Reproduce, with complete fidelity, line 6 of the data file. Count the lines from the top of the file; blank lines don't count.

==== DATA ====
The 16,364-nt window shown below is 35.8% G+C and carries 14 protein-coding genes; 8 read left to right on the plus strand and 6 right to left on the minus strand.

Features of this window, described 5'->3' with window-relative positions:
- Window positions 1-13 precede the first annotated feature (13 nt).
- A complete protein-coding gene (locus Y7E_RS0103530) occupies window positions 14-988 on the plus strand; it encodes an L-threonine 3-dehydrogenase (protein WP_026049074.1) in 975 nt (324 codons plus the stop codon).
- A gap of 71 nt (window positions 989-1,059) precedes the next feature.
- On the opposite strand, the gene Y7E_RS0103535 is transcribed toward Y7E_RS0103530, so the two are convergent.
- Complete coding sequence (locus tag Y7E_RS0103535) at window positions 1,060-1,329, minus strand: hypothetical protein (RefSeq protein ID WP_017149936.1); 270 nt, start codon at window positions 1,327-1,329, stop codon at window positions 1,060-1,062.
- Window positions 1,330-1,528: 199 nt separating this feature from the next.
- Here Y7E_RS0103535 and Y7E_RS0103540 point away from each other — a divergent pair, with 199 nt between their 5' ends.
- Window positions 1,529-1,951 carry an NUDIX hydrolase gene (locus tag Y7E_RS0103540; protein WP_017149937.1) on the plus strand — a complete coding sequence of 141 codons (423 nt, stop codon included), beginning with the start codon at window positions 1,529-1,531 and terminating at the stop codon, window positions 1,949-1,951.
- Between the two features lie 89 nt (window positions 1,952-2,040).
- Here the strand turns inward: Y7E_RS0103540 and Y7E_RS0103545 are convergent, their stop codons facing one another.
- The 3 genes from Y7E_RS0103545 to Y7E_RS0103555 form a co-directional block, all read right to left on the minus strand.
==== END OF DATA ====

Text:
- On the opposite strand, the gene Y7E_RS0103535 is transcribed toward Y7E_RS0103530, so the two are convergent.